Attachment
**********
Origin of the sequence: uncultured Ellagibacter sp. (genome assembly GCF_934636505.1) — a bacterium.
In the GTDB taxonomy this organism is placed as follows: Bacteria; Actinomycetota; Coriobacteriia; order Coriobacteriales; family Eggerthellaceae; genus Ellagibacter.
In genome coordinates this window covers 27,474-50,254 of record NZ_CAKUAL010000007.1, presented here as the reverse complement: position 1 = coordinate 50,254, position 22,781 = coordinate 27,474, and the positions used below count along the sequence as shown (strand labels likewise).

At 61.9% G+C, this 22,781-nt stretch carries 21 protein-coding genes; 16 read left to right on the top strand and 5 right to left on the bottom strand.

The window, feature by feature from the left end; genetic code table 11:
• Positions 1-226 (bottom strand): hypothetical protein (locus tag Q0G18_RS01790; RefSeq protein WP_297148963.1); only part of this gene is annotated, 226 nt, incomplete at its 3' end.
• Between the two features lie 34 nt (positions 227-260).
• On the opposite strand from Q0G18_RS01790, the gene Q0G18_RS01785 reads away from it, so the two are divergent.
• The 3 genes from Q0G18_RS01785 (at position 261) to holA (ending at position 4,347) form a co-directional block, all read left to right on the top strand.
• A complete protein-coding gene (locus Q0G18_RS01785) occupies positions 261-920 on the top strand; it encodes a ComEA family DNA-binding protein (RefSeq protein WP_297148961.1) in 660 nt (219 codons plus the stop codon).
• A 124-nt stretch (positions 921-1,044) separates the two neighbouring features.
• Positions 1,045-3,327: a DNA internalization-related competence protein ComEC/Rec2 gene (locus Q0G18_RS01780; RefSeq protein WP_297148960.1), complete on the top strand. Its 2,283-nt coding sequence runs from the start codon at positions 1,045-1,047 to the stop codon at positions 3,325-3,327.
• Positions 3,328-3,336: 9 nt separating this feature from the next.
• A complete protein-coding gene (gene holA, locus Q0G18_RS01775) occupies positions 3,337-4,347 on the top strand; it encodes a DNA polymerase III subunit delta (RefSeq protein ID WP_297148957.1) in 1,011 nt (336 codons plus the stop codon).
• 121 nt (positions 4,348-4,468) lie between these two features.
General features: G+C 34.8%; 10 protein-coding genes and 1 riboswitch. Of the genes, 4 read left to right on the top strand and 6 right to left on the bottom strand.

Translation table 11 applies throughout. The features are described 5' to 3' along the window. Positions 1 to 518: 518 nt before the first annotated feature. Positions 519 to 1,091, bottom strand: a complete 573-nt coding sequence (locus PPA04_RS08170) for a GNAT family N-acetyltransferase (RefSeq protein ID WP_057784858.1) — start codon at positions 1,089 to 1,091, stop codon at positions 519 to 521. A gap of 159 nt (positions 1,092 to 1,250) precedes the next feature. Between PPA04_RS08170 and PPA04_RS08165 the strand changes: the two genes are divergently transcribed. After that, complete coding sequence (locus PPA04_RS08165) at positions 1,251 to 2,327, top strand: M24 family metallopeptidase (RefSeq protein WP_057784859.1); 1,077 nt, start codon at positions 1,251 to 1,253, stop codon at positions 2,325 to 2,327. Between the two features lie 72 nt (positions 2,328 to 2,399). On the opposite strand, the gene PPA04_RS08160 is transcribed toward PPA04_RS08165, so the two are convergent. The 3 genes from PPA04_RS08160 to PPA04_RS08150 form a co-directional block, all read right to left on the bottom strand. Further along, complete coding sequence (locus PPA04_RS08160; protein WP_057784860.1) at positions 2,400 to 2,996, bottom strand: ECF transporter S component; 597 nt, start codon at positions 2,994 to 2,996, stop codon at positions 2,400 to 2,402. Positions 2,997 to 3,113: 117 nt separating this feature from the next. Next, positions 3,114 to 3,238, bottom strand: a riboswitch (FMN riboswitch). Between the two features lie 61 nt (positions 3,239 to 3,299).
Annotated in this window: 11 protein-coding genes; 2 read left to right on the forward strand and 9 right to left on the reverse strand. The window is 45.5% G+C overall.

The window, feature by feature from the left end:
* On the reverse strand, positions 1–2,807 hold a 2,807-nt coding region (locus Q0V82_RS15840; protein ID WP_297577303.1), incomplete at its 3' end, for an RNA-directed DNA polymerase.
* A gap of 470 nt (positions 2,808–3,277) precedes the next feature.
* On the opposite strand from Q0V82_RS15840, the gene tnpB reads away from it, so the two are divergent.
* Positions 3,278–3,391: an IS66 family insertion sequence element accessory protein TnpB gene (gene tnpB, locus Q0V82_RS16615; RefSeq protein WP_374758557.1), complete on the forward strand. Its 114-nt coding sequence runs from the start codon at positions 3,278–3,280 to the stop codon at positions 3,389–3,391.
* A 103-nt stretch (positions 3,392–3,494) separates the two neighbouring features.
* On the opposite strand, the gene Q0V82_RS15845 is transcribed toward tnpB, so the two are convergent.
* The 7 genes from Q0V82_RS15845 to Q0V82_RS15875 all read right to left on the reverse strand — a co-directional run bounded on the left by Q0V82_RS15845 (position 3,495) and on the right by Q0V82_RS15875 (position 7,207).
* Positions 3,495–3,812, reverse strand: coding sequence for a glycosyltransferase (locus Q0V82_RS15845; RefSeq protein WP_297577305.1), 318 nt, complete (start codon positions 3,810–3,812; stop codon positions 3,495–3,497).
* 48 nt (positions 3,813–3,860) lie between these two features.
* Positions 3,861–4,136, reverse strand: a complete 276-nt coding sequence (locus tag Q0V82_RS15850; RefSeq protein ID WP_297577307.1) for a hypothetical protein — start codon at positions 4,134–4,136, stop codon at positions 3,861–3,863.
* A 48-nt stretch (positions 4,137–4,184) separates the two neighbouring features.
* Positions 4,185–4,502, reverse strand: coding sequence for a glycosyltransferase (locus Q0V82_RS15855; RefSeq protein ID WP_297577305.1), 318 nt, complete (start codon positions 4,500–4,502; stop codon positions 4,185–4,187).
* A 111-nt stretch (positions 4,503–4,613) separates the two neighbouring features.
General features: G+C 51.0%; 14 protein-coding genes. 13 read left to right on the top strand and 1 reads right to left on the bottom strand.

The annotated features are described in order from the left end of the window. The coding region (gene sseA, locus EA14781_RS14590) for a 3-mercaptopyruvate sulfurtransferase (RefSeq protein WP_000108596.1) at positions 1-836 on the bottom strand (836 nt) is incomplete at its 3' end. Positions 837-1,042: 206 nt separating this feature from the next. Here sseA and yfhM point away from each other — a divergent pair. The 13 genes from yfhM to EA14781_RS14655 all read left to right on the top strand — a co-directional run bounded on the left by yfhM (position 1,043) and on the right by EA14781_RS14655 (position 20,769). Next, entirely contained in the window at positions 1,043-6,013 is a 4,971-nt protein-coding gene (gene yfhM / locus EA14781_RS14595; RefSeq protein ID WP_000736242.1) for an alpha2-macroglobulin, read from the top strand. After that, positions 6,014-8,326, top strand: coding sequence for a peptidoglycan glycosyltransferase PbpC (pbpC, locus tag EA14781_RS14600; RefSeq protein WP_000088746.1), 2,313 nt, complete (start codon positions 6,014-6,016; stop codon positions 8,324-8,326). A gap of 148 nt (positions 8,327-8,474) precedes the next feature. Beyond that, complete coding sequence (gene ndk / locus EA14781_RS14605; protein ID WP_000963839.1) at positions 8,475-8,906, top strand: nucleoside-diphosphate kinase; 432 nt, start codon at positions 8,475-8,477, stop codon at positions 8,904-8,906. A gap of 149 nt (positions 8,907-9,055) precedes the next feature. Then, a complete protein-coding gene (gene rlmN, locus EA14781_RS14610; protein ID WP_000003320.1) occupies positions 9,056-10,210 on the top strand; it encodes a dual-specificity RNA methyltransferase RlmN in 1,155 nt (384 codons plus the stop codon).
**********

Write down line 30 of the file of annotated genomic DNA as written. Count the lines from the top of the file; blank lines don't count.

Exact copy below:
* A 48-nt stretch (positions 4,137–4,184) separates the two neighbouring features.